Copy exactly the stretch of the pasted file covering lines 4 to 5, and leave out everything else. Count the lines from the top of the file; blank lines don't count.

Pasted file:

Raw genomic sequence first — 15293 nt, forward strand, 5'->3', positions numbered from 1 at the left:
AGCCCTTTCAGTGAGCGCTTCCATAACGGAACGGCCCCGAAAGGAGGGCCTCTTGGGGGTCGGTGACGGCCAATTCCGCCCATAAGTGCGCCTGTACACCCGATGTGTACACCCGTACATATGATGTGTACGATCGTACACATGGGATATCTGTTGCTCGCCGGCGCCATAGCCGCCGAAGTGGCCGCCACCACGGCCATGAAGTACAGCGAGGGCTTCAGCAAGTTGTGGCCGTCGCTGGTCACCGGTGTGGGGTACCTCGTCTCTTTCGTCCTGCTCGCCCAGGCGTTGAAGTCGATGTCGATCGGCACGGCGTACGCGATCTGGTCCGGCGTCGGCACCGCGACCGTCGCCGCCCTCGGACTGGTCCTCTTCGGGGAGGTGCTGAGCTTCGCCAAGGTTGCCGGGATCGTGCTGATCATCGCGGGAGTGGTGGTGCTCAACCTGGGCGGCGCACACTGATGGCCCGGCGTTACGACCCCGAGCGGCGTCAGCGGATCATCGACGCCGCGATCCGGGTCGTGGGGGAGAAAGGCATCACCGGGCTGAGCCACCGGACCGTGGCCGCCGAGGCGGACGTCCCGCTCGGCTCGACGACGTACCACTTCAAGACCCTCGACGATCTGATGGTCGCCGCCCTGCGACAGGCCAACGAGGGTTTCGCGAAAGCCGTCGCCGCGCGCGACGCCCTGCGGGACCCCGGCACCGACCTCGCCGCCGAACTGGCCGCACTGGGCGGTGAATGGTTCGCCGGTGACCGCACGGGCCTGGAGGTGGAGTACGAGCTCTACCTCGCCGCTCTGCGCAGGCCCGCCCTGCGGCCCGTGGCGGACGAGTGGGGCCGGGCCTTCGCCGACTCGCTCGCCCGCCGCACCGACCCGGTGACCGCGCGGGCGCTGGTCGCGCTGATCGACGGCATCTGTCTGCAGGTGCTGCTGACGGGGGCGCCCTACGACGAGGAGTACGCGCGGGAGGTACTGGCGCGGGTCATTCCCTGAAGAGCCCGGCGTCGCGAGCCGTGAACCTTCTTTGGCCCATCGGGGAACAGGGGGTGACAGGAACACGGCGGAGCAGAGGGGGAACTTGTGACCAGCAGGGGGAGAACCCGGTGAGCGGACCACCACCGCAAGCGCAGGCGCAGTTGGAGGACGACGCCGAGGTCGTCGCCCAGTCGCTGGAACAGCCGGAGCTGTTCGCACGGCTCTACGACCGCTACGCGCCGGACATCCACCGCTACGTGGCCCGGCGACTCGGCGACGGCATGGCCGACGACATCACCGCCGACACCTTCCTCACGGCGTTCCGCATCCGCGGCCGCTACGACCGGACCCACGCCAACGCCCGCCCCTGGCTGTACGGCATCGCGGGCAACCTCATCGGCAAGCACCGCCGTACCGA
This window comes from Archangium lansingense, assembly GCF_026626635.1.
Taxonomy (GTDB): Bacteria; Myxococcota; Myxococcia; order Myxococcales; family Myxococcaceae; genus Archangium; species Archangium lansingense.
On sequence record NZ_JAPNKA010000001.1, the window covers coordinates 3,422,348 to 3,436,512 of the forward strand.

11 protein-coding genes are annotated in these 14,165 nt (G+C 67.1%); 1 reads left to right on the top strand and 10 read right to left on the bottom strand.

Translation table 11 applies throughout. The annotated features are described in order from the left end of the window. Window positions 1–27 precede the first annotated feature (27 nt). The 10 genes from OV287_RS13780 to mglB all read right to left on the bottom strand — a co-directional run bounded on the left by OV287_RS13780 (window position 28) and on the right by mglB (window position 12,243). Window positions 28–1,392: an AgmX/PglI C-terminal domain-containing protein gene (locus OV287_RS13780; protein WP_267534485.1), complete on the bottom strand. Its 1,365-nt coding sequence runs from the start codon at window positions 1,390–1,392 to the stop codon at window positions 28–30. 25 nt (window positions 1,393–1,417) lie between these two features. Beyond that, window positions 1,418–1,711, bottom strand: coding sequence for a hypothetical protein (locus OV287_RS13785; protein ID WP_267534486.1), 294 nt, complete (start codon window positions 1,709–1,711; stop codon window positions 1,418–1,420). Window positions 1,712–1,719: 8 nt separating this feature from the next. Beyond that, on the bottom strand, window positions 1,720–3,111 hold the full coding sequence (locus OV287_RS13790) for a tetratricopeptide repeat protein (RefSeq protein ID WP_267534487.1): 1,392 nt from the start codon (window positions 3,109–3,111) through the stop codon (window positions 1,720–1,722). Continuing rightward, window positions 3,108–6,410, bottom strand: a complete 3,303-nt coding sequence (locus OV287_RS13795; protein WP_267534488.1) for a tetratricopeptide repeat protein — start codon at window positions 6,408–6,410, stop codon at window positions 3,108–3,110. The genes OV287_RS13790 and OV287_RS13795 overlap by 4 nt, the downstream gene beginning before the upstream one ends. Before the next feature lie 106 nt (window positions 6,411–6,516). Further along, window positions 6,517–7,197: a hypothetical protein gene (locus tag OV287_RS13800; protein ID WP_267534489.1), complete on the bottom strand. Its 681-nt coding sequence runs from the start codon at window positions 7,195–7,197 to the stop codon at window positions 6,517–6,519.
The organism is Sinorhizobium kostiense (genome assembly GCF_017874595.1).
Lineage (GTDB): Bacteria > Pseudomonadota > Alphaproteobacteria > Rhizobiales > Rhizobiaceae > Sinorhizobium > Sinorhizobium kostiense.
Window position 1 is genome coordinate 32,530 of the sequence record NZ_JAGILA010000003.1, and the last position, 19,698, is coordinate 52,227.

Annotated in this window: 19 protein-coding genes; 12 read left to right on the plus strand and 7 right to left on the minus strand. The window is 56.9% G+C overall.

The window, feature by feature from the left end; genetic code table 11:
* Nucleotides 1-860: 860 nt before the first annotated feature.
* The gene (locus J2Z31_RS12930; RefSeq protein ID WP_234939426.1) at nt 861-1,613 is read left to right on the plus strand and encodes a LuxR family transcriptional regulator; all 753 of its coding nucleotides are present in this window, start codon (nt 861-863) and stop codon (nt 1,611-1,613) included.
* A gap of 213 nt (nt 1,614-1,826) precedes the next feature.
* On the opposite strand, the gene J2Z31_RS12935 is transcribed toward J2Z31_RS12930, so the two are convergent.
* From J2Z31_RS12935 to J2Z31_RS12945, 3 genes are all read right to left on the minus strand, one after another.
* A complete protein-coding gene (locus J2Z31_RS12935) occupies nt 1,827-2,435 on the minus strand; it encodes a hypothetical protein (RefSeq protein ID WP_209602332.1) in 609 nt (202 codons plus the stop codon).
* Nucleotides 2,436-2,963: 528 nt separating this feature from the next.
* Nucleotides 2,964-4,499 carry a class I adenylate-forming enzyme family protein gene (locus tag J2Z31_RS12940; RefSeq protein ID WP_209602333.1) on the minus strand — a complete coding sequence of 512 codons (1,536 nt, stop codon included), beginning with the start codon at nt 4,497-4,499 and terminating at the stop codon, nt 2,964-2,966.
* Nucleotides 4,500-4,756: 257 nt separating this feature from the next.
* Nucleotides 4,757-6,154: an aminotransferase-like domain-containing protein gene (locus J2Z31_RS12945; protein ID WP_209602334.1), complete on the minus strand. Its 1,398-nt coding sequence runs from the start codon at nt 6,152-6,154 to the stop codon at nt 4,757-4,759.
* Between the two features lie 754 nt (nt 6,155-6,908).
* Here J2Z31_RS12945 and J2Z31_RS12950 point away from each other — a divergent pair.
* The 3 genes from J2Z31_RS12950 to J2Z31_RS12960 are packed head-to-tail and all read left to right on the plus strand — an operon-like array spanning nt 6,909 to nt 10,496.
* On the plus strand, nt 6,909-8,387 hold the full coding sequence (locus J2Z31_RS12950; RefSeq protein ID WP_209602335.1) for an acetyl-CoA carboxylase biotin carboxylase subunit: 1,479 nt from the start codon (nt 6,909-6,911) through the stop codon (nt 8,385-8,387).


Taxonomy (GTDB): Bacteria; Myxococcota; Myxococcia; order Myxococcales; family Myxococcaceae; genus Archangium; species Archangium lansingense.
On sequence record NZ_JAPNKA010000001.1, the window covers coordinates 3,422,348 to 3,436,512 of the forward strand.